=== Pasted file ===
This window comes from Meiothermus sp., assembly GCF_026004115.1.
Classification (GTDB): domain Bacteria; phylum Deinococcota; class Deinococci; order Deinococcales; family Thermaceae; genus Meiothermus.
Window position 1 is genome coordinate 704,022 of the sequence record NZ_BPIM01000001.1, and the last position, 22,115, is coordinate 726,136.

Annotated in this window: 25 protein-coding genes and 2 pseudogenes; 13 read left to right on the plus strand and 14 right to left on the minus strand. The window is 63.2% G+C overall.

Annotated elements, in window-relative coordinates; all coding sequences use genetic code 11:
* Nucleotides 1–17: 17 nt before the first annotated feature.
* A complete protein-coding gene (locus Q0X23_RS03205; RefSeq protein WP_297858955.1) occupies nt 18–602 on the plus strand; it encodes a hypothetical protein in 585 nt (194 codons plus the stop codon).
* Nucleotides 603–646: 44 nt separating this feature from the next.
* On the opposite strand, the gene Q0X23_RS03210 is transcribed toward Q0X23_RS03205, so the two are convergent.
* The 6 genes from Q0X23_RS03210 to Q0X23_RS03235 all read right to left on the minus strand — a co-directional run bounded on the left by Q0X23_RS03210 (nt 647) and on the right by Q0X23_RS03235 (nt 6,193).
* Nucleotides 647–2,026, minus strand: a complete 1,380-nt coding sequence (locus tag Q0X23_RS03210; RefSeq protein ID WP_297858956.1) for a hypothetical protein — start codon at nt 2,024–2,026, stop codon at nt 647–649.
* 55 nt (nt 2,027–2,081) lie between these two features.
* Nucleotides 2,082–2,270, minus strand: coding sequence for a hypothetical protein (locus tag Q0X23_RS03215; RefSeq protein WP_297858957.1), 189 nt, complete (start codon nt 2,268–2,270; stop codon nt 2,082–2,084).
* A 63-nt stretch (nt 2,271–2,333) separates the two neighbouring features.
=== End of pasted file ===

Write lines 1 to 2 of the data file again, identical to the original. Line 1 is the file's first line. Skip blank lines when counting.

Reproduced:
This window comes from Meiothermus sp., assembly GCF_026004115.1.
Classification (GTDB): domain Bacteria; phylum Deinococcota; class Deinococci; order Deinococcales; family Thermaceae; genus Meiothermus.